Within Costa Rica, long-term capital is scarce. Dollar-denominated mortgage financing is popular and common, even for Costa Ricans who do not earn their income in dollars, because of more favorable lending terms for dollar-denominated vs. colon-denominated loans. As an alternative to encourage long-term credit, since 2005 the government has published the value of “Development Units” (“Unidades de Desarrollo”), an inflation-adjusted index value that may be used to denominate debt transactions. There is a small secondary market in commercial paper and repurchase agreements. The securities exchange (Bolsa Nacional de Valores) is small and is dominated by trading in government bonds. However, the exchange is actively promoting programs in several promising areas including currency futures and small stocks. Stock trading is of limited significance and involves only a dozen of the country’s larger companies, resulting in an extremely illiquid secondary market. Stock volume traded in all of 2008 was $56.8 million, an average of about $ 1 million per week, and 2009 volumes are estimated to have dropped to about half that figure.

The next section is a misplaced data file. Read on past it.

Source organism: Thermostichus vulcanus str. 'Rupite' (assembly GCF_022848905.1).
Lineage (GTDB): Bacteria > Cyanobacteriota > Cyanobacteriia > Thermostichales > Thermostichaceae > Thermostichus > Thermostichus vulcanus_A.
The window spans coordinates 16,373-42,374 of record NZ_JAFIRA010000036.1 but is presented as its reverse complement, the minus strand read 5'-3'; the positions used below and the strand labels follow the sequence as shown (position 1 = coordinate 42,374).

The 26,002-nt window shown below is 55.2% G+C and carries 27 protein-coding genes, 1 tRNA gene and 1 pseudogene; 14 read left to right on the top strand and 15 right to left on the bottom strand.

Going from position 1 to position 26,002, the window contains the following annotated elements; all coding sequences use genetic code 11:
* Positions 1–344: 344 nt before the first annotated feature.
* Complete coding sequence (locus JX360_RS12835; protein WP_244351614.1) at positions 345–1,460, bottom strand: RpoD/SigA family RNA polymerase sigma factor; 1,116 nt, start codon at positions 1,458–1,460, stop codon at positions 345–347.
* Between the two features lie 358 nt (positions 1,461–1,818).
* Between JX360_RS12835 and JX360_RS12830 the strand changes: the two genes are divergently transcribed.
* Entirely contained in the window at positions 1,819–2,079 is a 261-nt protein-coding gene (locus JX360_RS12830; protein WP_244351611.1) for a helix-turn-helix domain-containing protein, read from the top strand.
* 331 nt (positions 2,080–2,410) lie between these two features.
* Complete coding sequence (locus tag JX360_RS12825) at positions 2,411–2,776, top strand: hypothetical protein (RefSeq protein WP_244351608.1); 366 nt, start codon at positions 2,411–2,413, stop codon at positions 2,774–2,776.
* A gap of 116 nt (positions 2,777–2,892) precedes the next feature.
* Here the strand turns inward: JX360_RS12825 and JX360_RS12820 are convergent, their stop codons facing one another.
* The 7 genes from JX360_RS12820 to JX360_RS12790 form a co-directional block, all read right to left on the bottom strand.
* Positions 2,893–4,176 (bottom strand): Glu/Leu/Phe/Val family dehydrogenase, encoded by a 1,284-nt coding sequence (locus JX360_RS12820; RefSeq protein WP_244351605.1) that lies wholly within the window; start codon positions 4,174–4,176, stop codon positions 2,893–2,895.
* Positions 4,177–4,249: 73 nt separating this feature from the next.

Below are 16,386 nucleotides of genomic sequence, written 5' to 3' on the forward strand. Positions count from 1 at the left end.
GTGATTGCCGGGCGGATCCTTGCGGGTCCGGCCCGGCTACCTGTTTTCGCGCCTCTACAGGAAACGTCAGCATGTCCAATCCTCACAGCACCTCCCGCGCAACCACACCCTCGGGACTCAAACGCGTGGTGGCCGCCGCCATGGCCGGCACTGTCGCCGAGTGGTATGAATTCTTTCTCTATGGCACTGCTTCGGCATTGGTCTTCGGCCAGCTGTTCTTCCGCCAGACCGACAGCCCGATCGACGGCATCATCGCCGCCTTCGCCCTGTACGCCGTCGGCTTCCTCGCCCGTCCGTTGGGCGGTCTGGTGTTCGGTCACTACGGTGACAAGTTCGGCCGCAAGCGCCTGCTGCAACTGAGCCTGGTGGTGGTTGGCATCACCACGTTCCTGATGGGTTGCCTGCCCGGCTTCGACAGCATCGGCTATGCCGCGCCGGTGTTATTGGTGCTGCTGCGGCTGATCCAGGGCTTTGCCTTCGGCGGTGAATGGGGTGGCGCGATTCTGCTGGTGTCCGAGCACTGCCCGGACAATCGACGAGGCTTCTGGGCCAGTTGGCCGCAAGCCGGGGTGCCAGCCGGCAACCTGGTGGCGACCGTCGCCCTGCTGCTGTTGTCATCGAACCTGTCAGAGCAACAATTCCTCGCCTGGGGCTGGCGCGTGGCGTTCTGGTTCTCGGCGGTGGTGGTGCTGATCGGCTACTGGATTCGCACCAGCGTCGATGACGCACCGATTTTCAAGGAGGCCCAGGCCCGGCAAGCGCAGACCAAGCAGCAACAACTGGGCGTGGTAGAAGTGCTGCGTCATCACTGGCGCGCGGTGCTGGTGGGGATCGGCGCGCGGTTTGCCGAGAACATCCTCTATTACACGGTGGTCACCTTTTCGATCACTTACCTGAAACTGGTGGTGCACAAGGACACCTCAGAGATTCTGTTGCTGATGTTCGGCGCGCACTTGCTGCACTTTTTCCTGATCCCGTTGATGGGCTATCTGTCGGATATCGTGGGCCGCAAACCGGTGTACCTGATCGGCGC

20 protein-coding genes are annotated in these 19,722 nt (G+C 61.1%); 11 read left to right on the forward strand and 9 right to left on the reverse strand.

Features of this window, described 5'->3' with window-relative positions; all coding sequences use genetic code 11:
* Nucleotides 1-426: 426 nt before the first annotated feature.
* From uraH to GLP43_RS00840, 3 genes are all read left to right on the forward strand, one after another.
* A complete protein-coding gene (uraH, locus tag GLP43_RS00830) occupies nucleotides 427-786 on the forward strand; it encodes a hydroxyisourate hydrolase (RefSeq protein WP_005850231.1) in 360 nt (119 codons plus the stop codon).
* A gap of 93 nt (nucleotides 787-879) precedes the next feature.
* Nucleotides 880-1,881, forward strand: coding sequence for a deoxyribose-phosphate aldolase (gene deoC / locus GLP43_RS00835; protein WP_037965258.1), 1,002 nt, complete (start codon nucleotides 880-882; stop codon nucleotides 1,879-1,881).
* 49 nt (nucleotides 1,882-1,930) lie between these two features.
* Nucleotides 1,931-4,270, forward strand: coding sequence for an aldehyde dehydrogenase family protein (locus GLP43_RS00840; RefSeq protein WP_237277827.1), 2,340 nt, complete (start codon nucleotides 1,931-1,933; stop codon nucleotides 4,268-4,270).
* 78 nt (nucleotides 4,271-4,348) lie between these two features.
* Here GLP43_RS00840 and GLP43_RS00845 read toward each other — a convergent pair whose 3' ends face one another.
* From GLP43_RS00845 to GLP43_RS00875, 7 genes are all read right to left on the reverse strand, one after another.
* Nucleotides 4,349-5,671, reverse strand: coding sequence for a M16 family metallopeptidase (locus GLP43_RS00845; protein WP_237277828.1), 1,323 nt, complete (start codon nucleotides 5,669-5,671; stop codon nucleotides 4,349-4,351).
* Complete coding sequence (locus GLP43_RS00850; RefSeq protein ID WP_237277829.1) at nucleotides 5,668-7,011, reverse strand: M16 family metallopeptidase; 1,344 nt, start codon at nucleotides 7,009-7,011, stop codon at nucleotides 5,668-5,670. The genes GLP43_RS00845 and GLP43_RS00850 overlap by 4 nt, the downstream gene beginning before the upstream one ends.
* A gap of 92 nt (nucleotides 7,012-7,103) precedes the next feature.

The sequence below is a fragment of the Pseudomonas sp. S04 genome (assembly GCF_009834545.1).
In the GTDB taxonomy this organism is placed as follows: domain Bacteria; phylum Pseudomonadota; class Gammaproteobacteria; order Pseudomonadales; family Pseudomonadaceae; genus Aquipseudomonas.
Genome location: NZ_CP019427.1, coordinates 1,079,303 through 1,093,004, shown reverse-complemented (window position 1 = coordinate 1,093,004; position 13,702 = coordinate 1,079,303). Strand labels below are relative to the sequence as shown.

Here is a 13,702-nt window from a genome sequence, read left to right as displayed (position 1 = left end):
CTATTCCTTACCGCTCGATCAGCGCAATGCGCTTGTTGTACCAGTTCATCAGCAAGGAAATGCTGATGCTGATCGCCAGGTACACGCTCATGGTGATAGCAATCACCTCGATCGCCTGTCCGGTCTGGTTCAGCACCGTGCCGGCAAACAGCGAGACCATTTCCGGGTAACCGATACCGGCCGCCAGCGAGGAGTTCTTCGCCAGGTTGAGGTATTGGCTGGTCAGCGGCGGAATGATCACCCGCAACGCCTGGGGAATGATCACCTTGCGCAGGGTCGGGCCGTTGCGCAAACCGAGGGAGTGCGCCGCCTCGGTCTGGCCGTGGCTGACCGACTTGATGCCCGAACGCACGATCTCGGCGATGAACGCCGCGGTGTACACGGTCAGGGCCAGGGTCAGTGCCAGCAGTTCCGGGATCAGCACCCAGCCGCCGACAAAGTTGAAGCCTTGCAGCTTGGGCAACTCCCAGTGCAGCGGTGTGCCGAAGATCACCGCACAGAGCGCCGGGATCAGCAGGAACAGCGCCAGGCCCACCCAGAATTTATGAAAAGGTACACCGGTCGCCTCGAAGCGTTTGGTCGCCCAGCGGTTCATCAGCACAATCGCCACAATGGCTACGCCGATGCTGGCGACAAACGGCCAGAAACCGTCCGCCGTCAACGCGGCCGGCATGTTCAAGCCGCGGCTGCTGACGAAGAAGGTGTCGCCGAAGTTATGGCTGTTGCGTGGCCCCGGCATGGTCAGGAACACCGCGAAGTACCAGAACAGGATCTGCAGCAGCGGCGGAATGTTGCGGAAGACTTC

Credit is generally allocated on market terms, although the state-owned banks are expected to act as development banks for activities deemed to be of public interest. A new “development bank” structure began functioning in 2009 and mandates that 17 percent of resources from private banks’ checking and savings accounts be destined to small and mid-sized companies. A bank may administer those resources itself or cede the funds to an administering bank. While several private banks have expressed some interest in administering those resources, mandated conditions (including a very narrow lending margin) have discouraged most banks’ participation and limited participation so far to state-owned banks and cooperative credit unions. In recent years, smaller private banks have been absorbed by large multinationals, so that Costa Rica currently hosts subsidiaries of HSBC, Citibank, Scotiabank and GE Finance Corporation. Nevertheless, the three state-owned commercial banks are still dominant, accounting for 43.7 percent of the country’s financial system’s assets as of November 2008.

Consolidated total assets of the country’s public commercial banks were approximately USD 9.9 billion in July 2009, while consolidated total assets of the nine private commercial banks were approximately USD 7.2 billion. The combined assets of all bank groups (including affiliated pension funds and brokerage houses, plus factoring houses and credit unions) were approximately USD 22.7 billion as of November 2008. The banking system has been notably stable over the past year with non-performing loans totaling 2.3 percent of total assets as of November 2009.